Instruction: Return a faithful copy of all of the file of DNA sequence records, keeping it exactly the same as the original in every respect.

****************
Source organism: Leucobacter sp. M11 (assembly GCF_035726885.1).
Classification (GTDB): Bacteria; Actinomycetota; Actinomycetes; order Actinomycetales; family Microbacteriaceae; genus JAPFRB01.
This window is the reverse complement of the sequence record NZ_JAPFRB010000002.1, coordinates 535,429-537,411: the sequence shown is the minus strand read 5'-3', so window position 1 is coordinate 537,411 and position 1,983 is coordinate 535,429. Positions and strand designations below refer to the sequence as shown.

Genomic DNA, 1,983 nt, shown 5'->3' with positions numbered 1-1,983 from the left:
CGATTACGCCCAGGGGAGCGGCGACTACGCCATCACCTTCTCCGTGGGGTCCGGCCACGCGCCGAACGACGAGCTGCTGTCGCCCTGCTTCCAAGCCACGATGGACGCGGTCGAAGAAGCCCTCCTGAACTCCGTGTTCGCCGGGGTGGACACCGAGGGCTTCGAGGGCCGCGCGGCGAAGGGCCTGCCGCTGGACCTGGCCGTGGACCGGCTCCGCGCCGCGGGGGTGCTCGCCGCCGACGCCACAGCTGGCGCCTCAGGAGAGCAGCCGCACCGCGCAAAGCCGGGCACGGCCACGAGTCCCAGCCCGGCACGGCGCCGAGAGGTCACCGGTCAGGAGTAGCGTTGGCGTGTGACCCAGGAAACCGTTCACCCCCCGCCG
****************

Source organism: Leucobacter sp. M11 (assembly GCF_035726885.1).
Classification (GTDB): Bacteria; Actinomycetota; Actinomycetes; order Actinomycetales; family Microbacteriaceae; genus JAPFRB01.
This window is the reverse complement of the sequence record NZ_JAPFRB010000002.1, coordinates 535,429-537,411: the sequence shown is the minus strand read 5'-3', so window position 1 is coordinate 537,411 and position 1,983 is coordinate 535,429. Positions and strand designations below refer to the sequence as shown.

Genomic DNA, 1,983 nt, shown 5'->3' with positions numbered 1-1,983 from the left:
CGATTACGCCCAGGGGAGCGGCGACTACGCCATCACCTTCTCCGTGGGGTCCGGCCACGCGCCGAACGACGAGCTGCTGTCGCCCTGCTTCCAAGCCACGATGGACGCGGTCGAAGAAGCCCTCCTGAACTCCGTGTTCGCCGGGGTGGACACCGAGGGCTTCGAGGGCCGCGCGGCGAAGGGCCTGCCGCTGGACCTGGCCGTGGACCGGCTCCGCGCCGCGGGGGTGCTCGCCGCCGACGCCACAGCTGGCGCCTCAGGAGAGCAGCCGCACCGCGCAAAGCCGGGCACGGCCACGAGTCCCAGCCCGGCACGGCGCCGAGAGGTCACCGGTCAGGAGTAGCGTTGGCGTGTGACCCAGGAAACCGTTCACCCCCCGCCG